Comedic ode to depression
BY BROOKE HOLGERSON
In the indie-film world, probably no director has made more " indie " choices than Miguel Arteta. Chuck & Buck (2000) was a pitch-black comedy about a man who stalks his childhood friend, with a not-so-ambiguous homosexual subtext. And Star Maps (1997) looked at teenage-male prostitution. Which makes Artetaís new film, The Good Girl, almost a mainstream romantic comedy. For one, it stars Jennifer Aniston, a choice Arteta loves ó even if he takes her in a very Arteta direction. " First we were trying to cast for type, " the director told me when he was in town recently to promote the film. " You know, we were going through the usual list of dark, independent-film actresses. And though I love them, it didnít seem as exciting as when Mike [White, the screenwriter for The Good Girl and Chuck & Buck] brought up Jennifer Aniston. I was like, ĎYeah, Americaís sweetheart doing all these morally screwed up things.í It seemed fun. "
Arteta cast Aniston as Justine, a depressed cashier at the fictional Texas discount store the Retail Rodeo. Choosing an actress the world knows as Rachel from Friends to play a character who cheats on her husband with a 21-year-old college dropout is typical of the 32-year-old Arteta, who aims to expose Americaís seamy underbelly. " I think Mike White was making a really interesting commentary with the film about Americans, " he says. " Where can we fit in? I mean, thereís a whole tradition of American conformity. Itís, like, get used to the American dream. And then thereís an idea of American rebelliousness thatís also kind of a tradition, and I think the movieís saying, you know, when sheís in that corner deciding whether to go left with her lover or right with her husband, the movieís sort of saying, ĎYou know what? The truth of the matter is, if you conform youíre not going to be happy or unhappy. And if you rebel, youíre not going to be happy or unhappy. Itís more complicated than that.í "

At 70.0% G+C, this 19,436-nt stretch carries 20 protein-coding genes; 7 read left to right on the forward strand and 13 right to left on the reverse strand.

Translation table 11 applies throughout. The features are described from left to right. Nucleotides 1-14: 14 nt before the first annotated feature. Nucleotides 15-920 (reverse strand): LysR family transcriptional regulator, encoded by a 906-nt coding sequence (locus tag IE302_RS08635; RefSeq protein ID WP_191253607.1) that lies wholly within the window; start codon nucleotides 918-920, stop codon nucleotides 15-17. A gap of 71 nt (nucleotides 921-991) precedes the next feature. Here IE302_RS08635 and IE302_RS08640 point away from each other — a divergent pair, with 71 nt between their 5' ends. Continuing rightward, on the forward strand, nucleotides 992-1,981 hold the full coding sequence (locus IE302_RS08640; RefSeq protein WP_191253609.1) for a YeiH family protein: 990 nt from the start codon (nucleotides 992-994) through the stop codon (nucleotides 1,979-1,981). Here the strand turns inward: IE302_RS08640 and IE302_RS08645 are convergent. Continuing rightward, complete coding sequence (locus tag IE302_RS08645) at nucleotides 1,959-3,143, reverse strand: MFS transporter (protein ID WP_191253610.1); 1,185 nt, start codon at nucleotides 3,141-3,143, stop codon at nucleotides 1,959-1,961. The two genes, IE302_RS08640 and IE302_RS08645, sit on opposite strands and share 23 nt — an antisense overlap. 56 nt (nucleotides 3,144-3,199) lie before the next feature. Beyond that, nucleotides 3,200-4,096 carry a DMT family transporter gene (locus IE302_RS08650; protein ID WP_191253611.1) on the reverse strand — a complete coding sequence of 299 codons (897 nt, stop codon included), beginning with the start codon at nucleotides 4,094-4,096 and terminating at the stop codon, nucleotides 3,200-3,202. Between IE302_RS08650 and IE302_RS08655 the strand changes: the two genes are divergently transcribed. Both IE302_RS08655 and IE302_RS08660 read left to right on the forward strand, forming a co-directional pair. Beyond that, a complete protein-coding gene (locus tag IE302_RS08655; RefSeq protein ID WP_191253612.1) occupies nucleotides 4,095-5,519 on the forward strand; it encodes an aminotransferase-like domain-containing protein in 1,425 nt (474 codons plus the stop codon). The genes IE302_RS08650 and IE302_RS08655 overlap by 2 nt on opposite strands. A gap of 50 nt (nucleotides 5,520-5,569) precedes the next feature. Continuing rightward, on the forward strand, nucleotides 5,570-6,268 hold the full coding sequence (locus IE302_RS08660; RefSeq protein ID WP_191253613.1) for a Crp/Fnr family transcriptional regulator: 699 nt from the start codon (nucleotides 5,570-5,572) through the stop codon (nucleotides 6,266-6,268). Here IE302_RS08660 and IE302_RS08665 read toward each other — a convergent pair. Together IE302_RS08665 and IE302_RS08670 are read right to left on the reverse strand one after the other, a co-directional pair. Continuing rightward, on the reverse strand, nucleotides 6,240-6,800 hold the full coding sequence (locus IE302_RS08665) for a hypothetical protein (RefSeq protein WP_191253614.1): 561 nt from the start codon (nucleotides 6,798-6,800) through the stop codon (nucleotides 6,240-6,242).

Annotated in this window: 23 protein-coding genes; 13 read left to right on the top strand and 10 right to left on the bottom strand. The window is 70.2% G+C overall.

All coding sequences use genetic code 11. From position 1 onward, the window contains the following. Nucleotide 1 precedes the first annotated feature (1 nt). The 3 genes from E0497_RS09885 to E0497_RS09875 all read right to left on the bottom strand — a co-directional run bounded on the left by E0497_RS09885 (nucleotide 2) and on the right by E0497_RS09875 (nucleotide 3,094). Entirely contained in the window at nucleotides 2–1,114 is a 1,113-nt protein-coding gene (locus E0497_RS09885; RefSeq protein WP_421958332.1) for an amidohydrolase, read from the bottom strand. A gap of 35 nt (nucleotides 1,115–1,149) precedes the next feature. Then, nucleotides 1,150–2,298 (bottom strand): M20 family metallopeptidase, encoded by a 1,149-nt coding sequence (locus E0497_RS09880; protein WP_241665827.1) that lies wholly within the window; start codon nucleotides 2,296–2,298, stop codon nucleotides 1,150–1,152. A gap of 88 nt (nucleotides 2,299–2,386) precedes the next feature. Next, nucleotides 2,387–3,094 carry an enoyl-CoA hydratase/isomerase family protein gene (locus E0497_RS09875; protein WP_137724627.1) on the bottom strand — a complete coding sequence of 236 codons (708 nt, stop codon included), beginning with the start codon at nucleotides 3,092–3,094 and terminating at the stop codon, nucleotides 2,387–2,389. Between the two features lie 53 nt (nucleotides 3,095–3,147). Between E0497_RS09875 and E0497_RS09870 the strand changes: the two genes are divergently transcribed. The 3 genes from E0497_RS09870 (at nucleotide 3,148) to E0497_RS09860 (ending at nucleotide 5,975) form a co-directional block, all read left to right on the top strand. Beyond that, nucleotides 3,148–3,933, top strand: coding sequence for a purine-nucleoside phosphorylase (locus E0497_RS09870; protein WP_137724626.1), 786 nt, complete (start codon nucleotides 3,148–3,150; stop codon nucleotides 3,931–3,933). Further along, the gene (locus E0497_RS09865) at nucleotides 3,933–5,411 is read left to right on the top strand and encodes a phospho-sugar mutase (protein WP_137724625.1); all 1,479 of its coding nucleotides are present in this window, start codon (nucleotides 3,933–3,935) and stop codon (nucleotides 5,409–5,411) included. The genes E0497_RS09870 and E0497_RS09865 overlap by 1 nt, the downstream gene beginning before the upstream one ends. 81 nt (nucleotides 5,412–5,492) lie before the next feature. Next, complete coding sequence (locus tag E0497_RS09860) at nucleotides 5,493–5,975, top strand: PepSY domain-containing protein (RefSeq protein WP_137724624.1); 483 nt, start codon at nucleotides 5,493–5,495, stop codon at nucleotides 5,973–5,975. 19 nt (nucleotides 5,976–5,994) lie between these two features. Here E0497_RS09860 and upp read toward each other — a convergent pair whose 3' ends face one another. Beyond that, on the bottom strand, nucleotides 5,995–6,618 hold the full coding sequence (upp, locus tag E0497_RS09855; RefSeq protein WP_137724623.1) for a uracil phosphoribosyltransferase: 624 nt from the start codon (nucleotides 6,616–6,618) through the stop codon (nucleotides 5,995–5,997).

Although The Good Girl darkly depicts what itís like to be depressed in Middle America today, its themes are more likely to connect with a broader audience than did the extreme behaviors depicted in Artetaís previous films. At least, itís not difficult to understand Justineís rejection of her doltish, house-painter husband Phil (John C. Reilly), who hangs out on the couch all day smoking pot with his pal Bubba (Tim Blake Nelson). For Arteta, the filmís themes reflect his own preoccupations. " Maybe Iím just getting healthier, " he says. " The movies have worked like free therapy for me. And I definitely know that The Good Girl seems like [it has] a more universal theme. In some ways, The Good Girl is kind of like a comedic ode to depression. And that is so pervasive, you know. We all deal with that. Itís like, weíre the wealthiest nation in the world, and weíre all unhappy. " On the other hand, he says, " Maybe itís just a byproduct of me getting old. "
Although Mike White has written two more scripts set at the Retail Rodeo (one has his own character, the Bible-thumping security guard Corny, giving up religion and joining the menís movement), donít expect Arteta to stay in the independent world forever. " Itís possible to work for a studio and do interesting work now, " he acknowledges. " You have to be a guest in their home, thatís the way I see it. But I think I could be an interesting guest. "
The Good Girl opens Friday, August 16. See " Film Listings " for theaters and times.
Issue Date: August 15 - 22, 2002
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